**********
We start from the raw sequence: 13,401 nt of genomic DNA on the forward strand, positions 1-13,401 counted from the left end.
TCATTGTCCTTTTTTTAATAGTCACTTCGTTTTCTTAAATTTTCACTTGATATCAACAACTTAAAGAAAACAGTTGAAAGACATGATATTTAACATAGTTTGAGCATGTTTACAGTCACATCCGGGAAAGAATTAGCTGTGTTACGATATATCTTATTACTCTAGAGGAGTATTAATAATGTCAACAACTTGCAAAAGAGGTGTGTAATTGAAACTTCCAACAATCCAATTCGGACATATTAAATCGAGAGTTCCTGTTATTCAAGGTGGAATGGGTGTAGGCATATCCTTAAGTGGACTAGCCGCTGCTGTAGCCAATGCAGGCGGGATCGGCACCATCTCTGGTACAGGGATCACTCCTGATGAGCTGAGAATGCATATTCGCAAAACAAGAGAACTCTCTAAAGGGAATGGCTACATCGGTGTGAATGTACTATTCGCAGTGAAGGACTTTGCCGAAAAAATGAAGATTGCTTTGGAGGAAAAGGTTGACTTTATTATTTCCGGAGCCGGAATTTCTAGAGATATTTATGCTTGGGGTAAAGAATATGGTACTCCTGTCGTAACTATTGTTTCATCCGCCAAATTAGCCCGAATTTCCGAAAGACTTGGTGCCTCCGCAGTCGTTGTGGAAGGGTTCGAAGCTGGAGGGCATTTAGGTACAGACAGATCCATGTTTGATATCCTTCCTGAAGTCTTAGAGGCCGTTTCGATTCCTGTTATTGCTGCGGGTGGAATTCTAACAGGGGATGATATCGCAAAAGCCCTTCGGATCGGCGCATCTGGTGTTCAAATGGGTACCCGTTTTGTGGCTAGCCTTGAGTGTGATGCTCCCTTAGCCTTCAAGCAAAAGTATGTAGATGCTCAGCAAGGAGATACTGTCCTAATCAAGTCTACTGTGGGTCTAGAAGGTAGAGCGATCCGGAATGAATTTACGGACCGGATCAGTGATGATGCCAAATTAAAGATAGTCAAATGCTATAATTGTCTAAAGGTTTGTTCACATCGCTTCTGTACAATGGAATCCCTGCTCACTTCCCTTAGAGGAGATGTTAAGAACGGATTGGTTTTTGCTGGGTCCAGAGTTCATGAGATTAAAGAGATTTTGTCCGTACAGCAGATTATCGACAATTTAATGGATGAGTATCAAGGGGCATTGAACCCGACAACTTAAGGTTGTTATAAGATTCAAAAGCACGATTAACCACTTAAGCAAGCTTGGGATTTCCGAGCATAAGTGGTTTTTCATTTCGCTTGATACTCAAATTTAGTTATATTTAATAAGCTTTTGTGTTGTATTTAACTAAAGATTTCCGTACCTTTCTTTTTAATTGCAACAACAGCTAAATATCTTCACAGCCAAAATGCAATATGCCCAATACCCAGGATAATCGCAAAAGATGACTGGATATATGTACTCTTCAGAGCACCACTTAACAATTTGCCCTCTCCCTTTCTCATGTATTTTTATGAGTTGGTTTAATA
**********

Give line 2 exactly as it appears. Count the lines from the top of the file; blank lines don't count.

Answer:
TCATTGTCCTTTTTTTAATAGTCACTTCGTTTTCTTAAATTTTCACTTGATATCAACAACTTAAAGAAAACAGTTGAAAGACATGATATTTAACATAGTTTGAGCATGTTTACAGTCACATCCGGGAAAGAATTAGCTGTGTTACGATATATCTTATTACTCTAGAGGAGTATTAATAATGTCAACAACTTGCAAAAGAGGTGTGTAATTGAAACTTCCAACAATCCAATTCGGACATATTAAATCGAGAGTTCCTGTTATTCAAGGTGGAATGGGTGTAGGCATATCCTTAAGTGGACTAGCCGCTGCTGTAGCCAATGCAGGCGGGATCGGCACCATCTCTGGTACAGGGATCACTCCTGATGAGCTGAGAATGCATATTCGCAAAACAAGAGAACTCTCTAAAGGGAATGGCTACATCGGTGTGAATGTACTATTCGCAGTGAAGGACTTTGCCGAAAAAATGAAGATTGCTTTGGAGGAAAAGGTTGACTTTATTATTTCCGGAGCCGGAATTTCTAGAGATATTTATGCTTGGGGTAAAGAATATGGTACTCCTGTCGTAACTATTGTTTCATCCGCCAAATTAGCCCGAATTTCCGAAAGACTTGGTGCCTCCGCAGTCGTTGTGGAAGGGTTCGAAGCTGGAGGGCATTTAGGTACAGACAGATCCATGTTTGATATCCTTCCTGAAGTCTTAGAGGCCGTTTCGATTCCTGTTATTGCTGCGGGTGGAATTCTAACAGGGGATGATATCGCAAAAGCCCTTCGGATCGGCGCATCTGGTGTTCAAATGGGTACCCGTTTTGTGGCTAGCCTTGAGTGTGATGCTCCCTTAGCCTTCAAGCAAAAGTATGTAGATGCTCAGCAAGGAGATACTGTCCTAATCAAGTCTACTGTGGGTCTAGAAGGTAGAGCGATCCGGAATGAATTTACGGACCGGATCAGTGATGATGCCAAATTAAAGATAGTCAAATGCTATAATTGTCTAAAGGTTTGTTCACATCGCTTCTGTACAATGGAATCCCTGCTCACTTCCCTTAGAGGAGATGTTAAGAACGGATTGGTTTTTGCTGGGTCCAGAGTTCATGAGATTAAAGAGATTTTGTCCGTACAGCAGATTATCGACAATTTAATGGATGAGTATCAAGGGGCATTGAACCCGACAACTTAAGGTTGTTATAAGATTCAAAAGCACGATTAACCACTTAAGCAAGCTTGGGATTTCCGAGCATAAGTGGTTTTTCATTTCGCTTGATACTCAAATTTAGTTATATTTAATAAGCTTTTGTGTTGTATTTAACTAAAGATTTCCGTACCTTTCTTTTTAATTGCAACAACAGCTAAATATCTTCACAGCCAAAATGCAATATGCCCAATACCCAGGATAATCGCAAAAGATGACTGGATATATGTACTCTTCAGAGCACCACTTAACAATTTGCCCTCTCCCTTTCTCATGTATTTTTATGAGTTGGTTTAATA